An effort to tell the stories of government workers has the goal of letting the American people know that public servants actually care.
In the midst of growing distrust and, at times, vitriol against government employees, one federal employee is working to tell the stories of individual public sector workers.
Brian Whittaker launched the project, called Humans of Public Service, or HOPS, in May.
Currently, the project lives on social media platforms. It has over 1,400 followers on Linkedin. The project is modeled on the popular Humans of New York photography and interview series launched in 2010.
Whittaker, who is the acting chief innovation officer at the Federal Deposit Insurance Corporation and a member of the Federal Innovation Council at the Partnership for Public Service, solicits nominations for public employees working for governments on the state, local and federal level on the HOPS website. He follows up with those nominated for more information and pictures before eventually posting a profile written by his wife and fellow civil servant, Meghan Whittaker, with a photo. The project is a labor of love, and not part of his professional duties.
He's motivated by this question – "how do I let the American public know that there are people in public service that actually care?"
The feeling that he needed to do something came after the murder of George Floyd in 2020, although at that point, he wasn't sure what to do.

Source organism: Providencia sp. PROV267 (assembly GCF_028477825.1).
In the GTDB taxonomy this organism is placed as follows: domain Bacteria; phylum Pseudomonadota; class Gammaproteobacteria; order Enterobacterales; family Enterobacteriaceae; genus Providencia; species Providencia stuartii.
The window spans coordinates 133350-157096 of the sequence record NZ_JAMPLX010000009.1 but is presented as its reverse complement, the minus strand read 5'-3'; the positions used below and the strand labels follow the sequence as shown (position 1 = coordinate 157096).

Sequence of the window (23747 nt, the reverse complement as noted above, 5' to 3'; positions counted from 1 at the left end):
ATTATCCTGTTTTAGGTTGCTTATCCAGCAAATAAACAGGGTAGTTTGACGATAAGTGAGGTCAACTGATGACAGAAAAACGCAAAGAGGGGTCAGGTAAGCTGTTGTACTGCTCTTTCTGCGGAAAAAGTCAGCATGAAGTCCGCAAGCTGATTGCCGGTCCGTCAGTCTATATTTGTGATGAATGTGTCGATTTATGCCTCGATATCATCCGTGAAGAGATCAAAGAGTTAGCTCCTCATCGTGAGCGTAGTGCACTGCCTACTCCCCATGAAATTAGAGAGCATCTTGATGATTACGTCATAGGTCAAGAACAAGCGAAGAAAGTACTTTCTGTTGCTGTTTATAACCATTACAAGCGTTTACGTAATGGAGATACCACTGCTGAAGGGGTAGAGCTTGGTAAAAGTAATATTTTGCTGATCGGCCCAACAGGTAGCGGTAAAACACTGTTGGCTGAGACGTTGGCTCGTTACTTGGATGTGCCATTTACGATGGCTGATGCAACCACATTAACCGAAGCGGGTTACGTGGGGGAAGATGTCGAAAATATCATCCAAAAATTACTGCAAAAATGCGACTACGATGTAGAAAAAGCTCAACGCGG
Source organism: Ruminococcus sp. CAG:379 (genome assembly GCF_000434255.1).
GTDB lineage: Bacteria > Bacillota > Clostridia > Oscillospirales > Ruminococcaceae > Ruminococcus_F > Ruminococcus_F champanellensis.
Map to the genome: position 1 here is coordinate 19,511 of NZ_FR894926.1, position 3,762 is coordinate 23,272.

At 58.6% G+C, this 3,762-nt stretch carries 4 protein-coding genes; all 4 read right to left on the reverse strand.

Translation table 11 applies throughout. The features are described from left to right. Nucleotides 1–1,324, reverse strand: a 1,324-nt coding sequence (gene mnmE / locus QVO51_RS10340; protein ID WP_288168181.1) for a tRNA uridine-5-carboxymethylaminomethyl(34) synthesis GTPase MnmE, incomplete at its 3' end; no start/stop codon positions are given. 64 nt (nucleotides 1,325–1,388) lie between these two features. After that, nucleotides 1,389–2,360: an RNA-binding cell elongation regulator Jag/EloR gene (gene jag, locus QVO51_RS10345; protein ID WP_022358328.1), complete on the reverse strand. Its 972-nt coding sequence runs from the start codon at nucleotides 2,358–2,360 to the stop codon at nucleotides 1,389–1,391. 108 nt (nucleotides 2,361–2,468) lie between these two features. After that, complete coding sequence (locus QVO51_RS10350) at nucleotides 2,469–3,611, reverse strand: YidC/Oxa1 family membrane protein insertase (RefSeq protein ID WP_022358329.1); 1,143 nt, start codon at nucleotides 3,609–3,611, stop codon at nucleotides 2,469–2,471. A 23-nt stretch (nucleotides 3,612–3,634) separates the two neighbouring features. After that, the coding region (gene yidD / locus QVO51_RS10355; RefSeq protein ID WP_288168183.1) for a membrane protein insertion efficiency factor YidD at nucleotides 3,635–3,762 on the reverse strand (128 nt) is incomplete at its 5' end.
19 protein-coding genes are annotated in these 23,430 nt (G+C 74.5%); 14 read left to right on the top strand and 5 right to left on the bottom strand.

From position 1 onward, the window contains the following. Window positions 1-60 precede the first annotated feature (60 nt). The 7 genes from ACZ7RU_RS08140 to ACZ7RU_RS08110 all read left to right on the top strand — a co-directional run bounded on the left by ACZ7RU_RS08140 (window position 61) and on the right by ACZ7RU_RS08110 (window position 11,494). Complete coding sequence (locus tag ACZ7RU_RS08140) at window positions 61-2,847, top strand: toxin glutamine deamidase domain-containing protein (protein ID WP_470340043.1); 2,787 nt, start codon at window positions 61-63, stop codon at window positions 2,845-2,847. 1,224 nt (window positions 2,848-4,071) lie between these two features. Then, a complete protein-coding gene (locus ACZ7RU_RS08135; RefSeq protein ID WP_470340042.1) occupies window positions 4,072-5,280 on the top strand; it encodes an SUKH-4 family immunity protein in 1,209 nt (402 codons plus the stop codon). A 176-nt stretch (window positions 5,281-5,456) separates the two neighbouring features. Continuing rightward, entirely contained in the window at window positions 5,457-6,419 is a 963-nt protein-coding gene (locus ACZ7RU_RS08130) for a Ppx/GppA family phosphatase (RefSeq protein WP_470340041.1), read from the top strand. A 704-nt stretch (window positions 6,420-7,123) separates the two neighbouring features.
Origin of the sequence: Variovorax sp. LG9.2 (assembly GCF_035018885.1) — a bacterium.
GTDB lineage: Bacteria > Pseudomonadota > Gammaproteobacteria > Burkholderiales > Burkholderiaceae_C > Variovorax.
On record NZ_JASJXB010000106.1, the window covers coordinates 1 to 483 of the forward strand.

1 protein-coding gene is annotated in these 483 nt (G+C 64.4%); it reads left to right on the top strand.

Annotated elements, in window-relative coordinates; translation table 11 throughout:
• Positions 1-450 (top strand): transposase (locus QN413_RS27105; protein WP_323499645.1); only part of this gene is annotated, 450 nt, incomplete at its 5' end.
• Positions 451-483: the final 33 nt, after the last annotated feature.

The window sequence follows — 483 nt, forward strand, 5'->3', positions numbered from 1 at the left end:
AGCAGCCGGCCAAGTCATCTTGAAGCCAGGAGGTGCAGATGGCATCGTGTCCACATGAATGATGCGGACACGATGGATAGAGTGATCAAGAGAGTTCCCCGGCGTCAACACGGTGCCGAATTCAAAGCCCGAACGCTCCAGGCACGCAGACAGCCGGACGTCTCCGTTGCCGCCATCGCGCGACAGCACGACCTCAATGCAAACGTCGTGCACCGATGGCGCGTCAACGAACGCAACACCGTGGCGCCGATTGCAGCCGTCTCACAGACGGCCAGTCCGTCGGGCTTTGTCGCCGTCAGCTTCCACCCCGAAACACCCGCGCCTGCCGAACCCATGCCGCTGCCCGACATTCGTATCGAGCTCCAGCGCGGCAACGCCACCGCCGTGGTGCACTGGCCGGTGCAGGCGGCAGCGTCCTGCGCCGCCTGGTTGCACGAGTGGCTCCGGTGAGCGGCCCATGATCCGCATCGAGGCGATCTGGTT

"One of the big things that sort of hit me was just the shock of other people's shock," said Whittaker, who is Afro-Latino. "I feel like the majority were opening up their eyes to the minority experience."
Then, in 2021, he saw a blog post from the Partnership for Public Service showing disparities in the representation of people of color in government leadership positions. People of color make up just under 23% of the government's managerial cadre, called the Senior Executive Service, but they represent about 38% of the full time federal workforce and about 40% of the U.S. population, according to the report.
Whittaker knew that he couldn't singlehandedly solve these problems, but he could "highlight people of color within government that are doing great work that often aren't seen," he said.
That appetite for action grew into HOPS.
The project is meant to be both celebratory and educational, telling stories about public servants and what they do in the hope that it humanizes them, increases trust in government and potentially even inspires people to join the ranks of public service.
Another core motive is celebrating diversity. Whittaker says that he's been intentional about trying to showcase employees from all the levels of government, parts of the United States and demographics. Long-term, Whittaker says that he wants to use HOPS to be an active driver for government leadership ranks to reflect the diversity seen on the HOPS page.
The goal is to eventually take HOPS off-screen with the help of more volunteers, partnerships with other non-profits and sponsorships. That could look like an in-person celebration of public servants, mentorship opportunities and online resources. Whittaker is currently working to get HOPS certified as a 501(c)3.